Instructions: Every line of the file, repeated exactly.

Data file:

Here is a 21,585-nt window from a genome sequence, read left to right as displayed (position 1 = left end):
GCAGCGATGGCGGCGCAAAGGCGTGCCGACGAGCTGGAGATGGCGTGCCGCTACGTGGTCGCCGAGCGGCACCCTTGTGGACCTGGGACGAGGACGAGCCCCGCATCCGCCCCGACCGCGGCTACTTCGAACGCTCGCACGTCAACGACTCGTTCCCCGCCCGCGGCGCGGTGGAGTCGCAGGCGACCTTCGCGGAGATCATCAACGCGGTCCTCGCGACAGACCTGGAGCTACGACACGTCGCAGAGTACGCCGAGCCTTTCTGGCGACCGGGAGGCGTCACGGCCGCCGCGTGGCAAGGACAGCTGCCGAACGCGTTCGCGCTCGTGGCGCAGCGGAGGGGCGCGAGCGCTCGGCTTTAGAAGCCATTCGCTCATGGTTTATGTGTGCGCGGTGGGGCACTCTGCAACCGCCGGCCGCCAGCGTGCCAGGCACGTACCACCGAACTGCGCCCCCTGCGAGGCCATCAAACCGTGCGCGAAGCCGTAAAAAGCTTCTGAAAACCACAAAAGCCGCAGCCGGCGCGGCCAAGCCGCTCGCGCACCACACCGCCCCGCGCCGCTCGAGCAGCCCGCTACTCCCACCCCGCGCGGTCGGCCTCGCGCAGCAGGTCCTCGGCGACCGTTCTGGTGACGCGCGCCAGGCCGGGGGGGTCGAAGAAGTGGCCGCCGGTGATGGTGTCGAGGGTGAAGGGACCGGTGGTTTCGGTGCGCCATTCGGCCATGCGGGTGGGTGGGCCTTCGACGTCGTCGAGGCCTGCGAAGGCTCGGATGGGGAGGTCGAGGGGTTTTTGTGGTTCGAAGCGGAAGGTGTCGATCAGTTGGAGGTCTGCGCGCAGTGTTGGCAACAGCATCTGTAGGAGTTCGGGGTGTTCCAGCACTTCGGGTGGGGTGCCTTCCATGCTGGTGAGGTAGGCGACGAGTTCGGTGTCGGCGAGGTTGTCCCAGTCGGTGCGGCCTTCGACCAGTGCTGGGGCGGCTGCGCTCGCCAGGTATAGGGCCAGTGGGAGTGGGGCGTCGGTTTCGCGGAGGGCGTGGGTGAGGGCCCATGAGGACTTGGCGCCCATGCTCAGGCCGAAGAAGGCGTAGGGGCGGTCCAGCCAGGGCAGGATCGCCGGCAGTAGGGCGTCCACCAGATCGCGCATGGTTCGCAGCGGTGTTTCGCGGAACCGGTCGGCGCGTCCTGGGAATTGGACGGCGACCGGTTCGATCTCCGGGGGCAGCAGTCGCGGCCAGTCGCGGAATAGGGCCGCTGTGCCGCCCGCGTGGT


Here is a 21,585-nt window from a genome sequence, read left to right as displayed (position 1 = left end):
GCAGCGATGGCGGCGCAAAGGCGTGCCGACGAGCTGGAGATGGCGTGCCGCTACGTGGTCGCCGAGCGGCACCCTTGTGGACCTGGGACGAGGACGAGCCCCGCATCCGCCCCGACCGCGGCTACTTCGAACGCTCGCACGTCAACGACTCGTTCCCCGCCCGCGGCGCGGTGGAGTCGCAGGCGACCTTCGCGGAGATCATCAACGCGGTCCTCGCGACAGACCTGGAGCTACGACACGTCGCAGAGTACGCCGAGCCTTTCTGGCGACCGGGAGGCGTCACGGCCGCCGCGTGGCAAGGACAGCTGCCGAACGCGTTCGCGCTCGTGGCGCAGCGGAGGGGCGCGAGCGCTCGGCTTTAGAAGCCATTCGCTCATGGTTTATGTGTGCGCGGTGGGGCACTCTGCAACCGCCGGCCGCCAGCGTGCCAGGCACGTACCACCGAACTGCGCCCCCTGCGAGGCCATCAAACCGTGCGCGAAGCCGTAAAAAGCTTCTGAAAACCACAAAAGCCGCAGCCGGCGCGGCCAAGCCGCTCGCGCACCACACCGCCCCGCGCCGCTCGAGCAGCCCGCTACTCCCACCCCGCGCGGTCGGCCTCGCGCAGCAGGTCCTCGGCGACCGTTCTGGTGACGCGCGCCAGGCCGGGGGGGTCGAAGAAGTGGCCGCCGGTGATGGTGTCGAGGGTGAAGGGACCGGTGGTTTCGGTGCGCCATTCGGCCATGCGGGTGGGTGGGCCTTCGACGTCGTCGAGGCCTGCGAAGGCTCGGATGGGGAGGTCGAGGGGTTTTTGTGGTTCGAAGCGGAAGGTGTCGATCAGTTGGAGGTCTGCGCGCAGTGTTGGCAACAGCATCTGTAGGAGTTCGGGGTGTTCCAGCACTTCGGGTGGGGTGCCTTCCATGCTGGTGAGGTAGGCGACGAGTTCGGTGTCGGCGAGGTTGTCCCAGTCGGTGCGGCCTTCGACCAGTGCTGGGGCGGCTGCGCTCGCCAGGTATAGGGCCAGTGGGAGTGGGGCGTCGGTTTCGCGGAGGGCGTGGGTGAGGGCCCATGAGGACTTGGCGCCCATGCTCAGGCCGAAGAAGGCGTAGGGGCGGTCCAGCCAGGGCAGGATCGCCGGCAGTAGGGCGTCCACCAGATCGCGCATGGTTCGCAGCGGTGTTTCGCGGAACCGGTCGGCGCGTCCTGGGAATTGGACGGCGACCGGTTCGATCTCCGGGGGCAGCAGTCGCGGCCAGTCGCGGAATAGGGCCGCTGTGCCGCCCGCGTGGT